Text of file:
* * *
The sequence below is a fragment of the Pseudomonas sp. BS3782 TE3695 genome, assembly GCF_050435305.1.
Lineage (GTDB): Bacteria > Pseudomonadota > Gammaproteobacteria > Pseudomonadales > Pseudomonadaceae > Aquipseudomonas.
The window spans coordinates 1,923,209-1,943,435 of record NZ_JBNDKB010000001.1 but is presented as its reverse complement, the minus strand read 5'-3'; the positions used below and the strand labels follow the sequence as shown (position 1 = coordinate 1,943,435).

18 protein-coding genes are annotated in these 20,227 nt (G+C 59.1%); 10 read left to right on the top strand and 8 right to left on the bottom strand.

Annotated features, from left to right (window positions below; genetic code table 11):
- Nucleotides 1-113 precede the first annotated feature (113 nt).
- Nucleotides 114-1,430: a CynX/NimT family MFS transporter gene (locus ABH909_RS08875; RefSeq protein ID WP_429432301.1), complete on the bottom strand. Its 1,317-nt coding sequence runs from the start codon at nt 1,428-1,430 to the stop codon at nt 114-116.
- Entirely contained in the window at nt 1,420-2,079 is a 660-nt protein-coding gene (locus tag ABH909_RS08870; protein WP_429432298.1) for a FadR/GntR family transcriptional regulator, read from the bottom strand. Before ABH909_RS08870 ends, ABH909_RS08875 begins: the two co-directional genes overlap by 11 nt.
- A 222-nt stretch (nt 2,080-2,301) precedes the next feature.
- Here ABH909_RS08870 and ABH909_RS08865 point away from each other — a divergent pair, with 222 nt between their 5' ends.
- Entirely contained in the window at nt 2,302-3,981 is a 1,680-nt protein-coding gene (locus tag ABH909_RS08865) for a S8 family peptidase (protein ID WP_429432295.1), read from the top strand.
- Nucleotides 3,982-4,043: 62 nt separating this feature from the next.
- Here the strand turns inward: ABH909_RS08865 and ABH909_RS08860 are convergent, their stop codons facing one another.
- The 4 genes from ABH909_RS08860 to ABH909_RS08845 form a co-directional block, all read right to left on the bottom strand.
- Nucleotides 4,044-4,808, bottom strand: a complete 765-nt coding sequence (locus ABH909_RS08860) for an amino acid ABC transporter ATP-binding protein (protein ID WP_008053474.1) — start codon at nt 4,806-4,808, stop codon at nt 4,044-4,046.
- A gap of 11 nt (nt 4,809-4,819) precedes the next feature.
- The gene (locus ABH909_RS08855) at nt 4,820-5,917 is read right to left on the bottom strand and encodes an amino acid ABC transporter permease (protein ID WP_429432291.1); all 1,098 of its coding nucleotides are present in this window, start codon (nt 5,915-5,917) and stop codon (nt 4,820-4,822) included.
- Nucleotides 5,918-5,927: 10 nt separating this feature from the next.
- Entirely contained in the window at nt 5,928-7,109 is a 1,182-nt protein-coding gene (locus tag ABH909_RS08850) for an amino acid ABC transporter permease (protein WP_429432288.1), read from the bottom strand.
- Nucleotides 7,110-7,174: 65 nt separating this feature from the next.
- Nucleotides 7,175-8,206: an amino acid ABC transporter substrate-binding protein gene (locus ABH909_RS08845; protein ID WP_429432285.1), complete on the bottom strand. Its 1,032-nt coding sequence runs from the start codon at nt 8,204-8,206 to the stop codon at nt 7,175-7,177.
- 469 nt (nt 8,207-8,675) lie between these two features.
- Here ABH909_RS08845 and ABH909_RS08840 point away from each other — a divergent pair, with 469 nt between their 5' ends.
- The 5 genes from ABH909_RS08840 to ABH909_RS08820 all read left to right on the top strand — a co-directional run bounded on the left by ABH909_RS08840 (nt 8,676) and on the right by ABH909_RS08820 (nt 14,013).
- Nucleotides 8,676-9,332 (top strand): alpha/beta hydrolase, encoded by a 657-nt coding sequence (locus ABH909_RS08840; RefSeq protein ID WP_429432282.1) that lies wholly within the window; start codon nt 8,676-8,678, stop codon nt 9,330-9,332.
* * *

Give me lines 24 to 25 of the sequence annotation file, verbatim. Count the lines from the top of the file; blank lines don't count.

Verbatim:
- The 5 genes from ABH909_RS08840 to ABH909_RS08820 all read left to right on the top strand — a co-directional run bounded on the left by ABH909_RS08840 (nt 8,676) and on the right by ABH909_RS08820 (nt 14,013).
- Nucleotides 8,676-9,332 (top strand): alpha/beta hydrolase, encoded by a 657-nt coding sequence (locus ABH909_RS08840; RefSeq protein ID WP_429432282.1) that lies wholly within the window; start codon nt 8,676-8,678, stop codon nt 9,330-9,332.